HBO’s The Other Side: Real Time With Bill Maher Anniversary Special featured a roster of the most influential entertainers, writers, and thinkers — Sarah Silverman, Larry David, Billy Crystal, Martin Short, Barbra Streisand, Fareed Zakaria, Maureen Dowd, Salman Rushdie, Michael Moore, and Thrive Global’s Arianna Huffington — who weighed in on Maher’s enduring 25-year career as a talk-show host. The special chronicles standout moments that capture Maher’s gift for comic timing, political astuteness and daring honesty. 

The special covers the controversial history of Maher’s original show Politically Incorrect, which lasted for eight seasons before being cancelled by ABC after Maher agreed with conservative commentator Dinesh D’Souza that the terrorists who took down the World Trade Center towers were “not cowardly.” It also celebrates HBO’s audacity — and savvy — in giving the funnyman another venue with Real Time with Bill Maher. “He was irreverent. He said things that made you think to yourself, ‘Did he just say that?’” Huffington says in the special. “Then you thought, ‘Yes, he just said that and it was really, really funny… but also wise.’” Indeed, Maher’s success contains some wise, valuable lessons for all of us.

Be Authentic

“I love people who stick to their guns even when the crowd does not agree,” Maher says during the anniversary special. He famously refers to political incorrectness as “the opposite of bullsh*t” and derides “the elevation of sensitivity over truth.” Andrew Sullivan, the conservative writer, lauds Maher’s ability to put unvarnished truths front and center on Real Time: “On other shows, you only get people to talk real once you get off the set into the Green Room. What Bill has managed to do is get the Green Room conversation on the set.” Actor Martin Short added that the show’s winning formula is its brutal honesty: “If you’re watching, you don’t for one second believe that anything has been altered to get a rating or to get anyone’s approval.”

Learn and Evolve

“A lot of the fun of looking back is that you see how you evolve,” Maher says — and he has. After being called out for greeting female guests with words like “baby,” “doll” or “beautiful,” he rethought and altered his behavior.

“I’ve gotten a lot of mail from women who say, ‘You know, when you bring women on the show…’ I often have a bad habit of [saying] ‘Hey beautiful’ or some word like that,” he admits on one episode. “But I learned a lesson,” he says. “If it hurts a woman, just don’t do it. You don’t have to know why. I promise I won’t do it anymore.”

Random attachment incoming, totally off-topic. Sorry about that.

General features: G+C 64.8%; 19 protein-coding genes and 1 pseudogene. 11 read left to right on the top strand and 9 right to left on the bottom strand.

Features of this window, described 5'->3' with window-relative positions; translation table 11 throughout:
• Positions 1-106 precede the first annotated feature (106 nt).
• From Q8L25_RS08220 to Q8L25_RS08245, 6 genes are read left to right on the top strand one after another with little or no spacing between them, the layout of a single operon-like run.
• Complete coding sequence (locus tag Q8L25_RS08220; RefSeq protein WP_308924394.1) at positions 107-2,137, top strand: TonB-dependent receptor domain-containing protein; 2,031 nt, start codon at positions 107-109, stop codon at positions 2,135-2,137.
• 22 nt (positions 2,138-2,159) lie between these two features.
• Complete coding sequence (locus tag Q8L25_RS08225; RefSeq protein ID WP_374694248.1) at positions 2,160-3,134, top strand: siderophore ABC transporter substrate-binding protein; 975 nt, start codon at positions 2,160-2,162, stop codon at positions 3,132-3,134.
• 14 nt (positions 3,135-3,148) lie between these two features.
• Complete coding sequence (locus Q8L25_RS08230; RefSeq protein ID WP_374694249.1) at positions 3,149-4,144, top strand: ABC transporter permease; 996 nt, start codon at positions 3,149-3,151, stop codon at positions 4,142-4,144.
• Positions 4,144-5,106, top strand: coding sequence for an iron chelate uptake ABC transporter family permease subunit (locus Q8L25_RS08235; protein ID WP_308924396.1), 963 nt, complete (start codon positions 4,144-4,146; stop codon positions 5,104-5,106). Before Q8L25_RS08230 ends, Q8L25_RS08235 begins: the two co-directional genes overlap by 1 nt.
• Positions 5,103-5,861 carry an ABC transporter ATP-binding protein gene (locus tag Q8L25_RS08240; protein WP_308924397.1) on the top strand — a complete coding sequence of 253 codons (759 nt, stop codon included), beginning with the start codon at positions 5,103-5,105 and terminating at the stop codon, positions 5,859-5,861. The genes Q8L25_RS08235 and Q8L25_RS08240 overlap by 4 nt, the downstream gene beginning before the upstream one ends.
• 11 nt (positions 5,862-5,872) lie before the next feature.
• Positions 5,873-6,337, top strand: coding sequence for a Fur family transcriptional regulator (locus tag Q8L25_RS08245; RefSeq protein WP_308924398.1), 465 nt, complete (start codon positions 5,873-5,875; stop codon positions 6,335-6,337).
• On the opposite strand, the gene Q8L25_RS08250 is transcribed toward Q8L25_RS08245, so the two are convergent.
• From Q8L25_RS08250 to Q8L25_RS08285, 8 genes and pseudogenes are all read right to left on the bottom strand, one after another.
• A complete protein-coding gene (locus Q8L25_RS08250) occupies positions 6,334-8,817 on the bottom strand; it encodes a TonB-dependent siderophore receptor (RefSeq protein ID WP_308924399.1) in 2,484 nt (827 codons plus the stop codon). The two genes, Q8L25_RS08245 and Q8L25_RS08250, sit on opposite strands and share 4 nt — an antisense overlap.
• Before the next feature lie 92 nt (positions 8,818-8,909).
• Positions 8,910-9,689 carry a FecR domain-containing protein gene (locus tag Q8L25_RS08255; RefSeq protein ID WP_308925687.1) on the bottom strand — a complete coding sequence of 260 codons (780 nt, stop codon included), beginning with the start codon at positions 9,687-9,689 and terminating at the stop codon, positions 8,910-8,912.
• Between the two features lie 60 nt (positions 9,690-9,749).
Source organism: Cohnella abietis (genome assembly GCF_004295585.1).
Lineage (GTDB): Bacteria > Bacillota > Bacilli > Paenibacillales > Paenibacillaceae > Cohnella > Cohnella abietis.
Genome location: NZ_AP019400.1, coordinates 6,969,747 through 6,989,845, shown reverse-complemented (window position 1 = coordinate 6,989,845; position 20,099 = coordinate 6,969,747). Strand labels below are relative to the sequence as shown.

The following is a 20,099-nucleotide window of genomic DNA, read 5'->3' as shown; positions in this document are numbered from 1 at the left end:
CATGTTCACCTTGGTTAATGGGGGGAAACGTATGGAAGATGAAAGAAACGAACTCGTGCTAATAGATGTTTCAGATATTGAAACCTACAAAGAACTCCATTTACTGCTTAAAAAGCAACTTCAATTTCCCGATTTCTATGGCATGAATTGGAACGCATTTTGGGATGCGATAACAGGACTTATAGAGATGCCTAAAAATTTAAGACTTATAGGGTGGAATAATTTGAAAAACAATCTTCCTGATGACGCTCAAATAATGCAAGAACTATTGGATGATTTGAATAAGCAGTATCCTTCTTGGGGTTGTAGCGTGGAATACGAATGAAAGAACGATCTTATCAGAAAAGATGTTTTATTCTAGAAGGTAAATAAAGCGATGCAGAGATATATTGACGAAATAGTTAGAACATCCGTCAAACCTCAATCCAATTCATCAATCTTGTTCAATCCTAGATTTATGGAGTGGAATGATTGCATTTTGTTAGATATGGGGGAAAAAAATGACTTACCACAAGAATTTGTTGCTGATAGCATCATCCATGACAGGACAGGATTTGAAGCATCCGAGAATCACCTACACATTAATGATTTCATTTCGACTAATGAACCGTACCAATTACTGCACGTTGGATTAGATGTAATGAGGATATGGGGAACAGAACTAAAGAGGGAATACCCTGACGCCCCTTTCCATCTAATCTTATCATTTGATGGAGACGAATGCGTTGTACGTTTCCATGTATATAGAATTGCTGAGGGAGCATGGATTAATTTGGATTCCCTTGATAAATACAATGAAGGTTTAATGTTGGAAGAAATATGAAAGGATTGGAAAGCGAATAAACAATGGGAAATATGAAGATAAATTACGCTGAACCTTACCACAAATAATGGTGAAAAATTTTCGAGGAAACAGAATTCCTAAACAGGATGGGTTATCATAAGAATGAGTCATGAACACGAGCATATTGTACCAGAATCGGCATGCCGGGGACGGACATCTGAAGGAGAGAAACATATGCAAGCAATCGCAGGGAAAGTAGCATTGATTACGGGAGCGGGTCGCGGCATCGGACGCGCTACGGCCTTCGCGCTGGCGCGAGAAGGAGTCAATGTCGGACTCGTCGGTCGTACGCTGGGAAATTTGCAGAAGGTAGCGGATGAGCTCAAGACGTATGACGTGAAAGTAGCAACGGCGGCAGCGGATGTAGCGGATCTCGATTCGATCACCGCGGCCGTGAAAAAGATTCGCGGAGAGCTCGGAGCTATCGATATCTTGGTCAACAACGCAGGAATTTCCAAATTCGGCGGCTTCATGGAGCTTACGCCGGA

In another episode, he defends everyone’s right, including that of Hillary Clinton and Barack Obama, who came late to accepting same-sex marriage, to develop and progress at their own pace: “You can’t purge everybody who doesn’t evolve exactly on the time table you did.” That’s a good message to carry when we engage with friends and family whose beliefs don’t align with our own.

Talk to People You Don’t Agree With

Maher says the fundamental purpose of both of his shows was to get people talking who wouldn’t normally talk to each other. “I love that he would bring in people from opposite ends of the political spectrum and everywhere in between and he could talk to everyone and challenge them or agree with them, and back up his opinions with facts,” Barbra Streisand enthuses on the special. Given how divisive American political discourse is right now — and given that it’s only weeks away from the midterms — it seems particularly crucial to try and apply this Maher lesson to our lives. Studies indicate that we tend to avoid political discourse with those who hold views distant from our own, but that seems like the exact opposite of what we should be doing.

One of the admirable things about Maher’s show is that it demonstrates that we can connect with people who are unlike us. As filmmaker and writer John Waters jokes to a conservative guest sitting next to him on Real Time: “This might be the only place in the world that we might ever meet!” Sadly, that’s true. But Maher shows us that we’ll likely never get past the polarization and disunity of American politics if we don’t start talking to each other.

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  • Stephanie Fairyington

    Contributing Writer at Thrive

    Stephanie Fairyington is a contributing writer at Thrive. A New York-based journalist, her work has appeared in The New York Times, The Atlantic (online), The New Republic (online), The Boston Globe, and several other publications. She lives in Brooklyn, NY with her spouse Sabrina and daughter Marty.